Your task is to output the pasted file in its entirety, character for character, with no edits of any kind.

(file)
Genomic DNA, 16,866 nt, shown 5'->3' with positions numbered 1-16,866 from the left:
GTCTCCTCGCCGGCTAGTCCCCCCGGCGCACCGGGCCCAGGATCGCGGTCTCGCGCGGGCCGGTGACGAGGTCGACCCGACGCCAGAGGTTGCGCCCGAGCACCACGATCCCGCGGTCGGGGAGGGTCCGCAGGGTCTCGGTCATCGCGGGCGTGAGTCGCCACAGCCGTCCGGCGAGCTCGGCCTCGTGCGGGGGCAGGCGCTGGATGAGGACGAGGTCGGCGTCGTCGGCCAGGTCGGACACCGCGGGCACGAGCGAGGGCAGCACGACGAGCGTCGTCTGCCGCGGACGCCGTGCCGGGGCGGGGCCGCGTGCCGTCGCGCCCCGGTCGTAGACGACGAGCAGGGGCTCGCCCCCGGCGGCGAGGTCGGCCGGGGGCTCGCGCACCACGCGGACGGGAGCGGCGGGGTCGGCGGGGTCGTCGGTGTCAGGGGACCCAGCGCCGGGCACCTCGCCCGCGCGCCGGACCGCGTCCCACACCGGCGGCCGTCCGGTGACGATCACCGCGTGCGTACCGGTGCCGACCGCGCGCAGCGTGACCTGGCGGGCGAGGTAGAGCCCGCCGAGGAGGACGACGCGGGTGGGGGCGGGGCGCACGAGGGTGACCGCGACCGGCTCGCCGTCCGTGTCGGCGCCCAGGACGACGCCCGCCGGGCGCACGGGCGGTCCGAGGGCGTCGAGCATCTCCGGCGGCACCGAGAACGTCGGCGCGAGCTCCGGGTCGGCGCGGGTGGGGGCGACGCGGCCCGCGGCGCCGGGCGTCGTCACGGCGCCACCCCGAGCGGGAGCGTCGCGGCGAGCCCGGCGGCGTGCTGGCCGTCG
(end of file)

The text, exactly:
Genomic DNA, 16,866 nt, shown 5'->3' with positions numbered 1-16,866 from the left:
GTCTCCTCGCCGGCTAGTCCCCCCGGCGCACCGGGCCCAGGATCGCGGTCTCGCGCGGGCCGGTGACGAGGTCGACCCGACGCCAGAGGTTGCGCCCGAGCACCACGATCCCGCGGTCGGGGAGGGTCCGCAGGGTCTCGGTCATCGCGGGCGTGAGTCGCCACAGCCGTCCGGCGAGCTCGGCCTCGTGCGGGGGCAGGCGCTGGATGAGGACGAGGTCGGCGTCGTCGGCCAGGTCGGACACCGCGGGCACGAGCGAGGGCAGCACGACGAGCGTCGTCTGCCGCGGACGCCGTGCCGGGGCGGGGCCGCGTGCCGTCGCGCCCCGGTCGTAGACGACGAGCAGGGGCTCGCCCCCGGCGGCGAGGTCGGCCGGGGGCTCGCGCACCACGCGGACGGGAGCGGCGGGGTCGGCGGGGTCGTCGGTGTCAGGGGACCCAGCGCCGGGCACCTCGCCCGCGCGCCGGACCGCGTCCCACACCGGCGGCCGTCCGGTGACGATCACCGCGTGCGTACCGGTGCCGACCGCGCGCAGCGTGACCTGGCGGGCGAGGTAGAGCCCGCCGAGGAGGACGACGCGGGTGGGGGCGGGGCGCACGAGGGTGACCGCGACCGGCTCGCCGTCCGTGTCGGCGCCCAGGACGACGCCCGCCGGGCGCACGGGCGGTCCGAGGGCGTCGAGCATCTCCGGCGGCACCGAGAACGTCGGCGCGAGCTCCGGGTCGGCGCGGGTGGGGGCGACGCGGCCCGCGGCGCCGGGCGTCGTCACGGCGCCACCCCGAGCGGGAGCGTCGCGGCGAGCCCGGCGGCGTGCTGGCCGTCG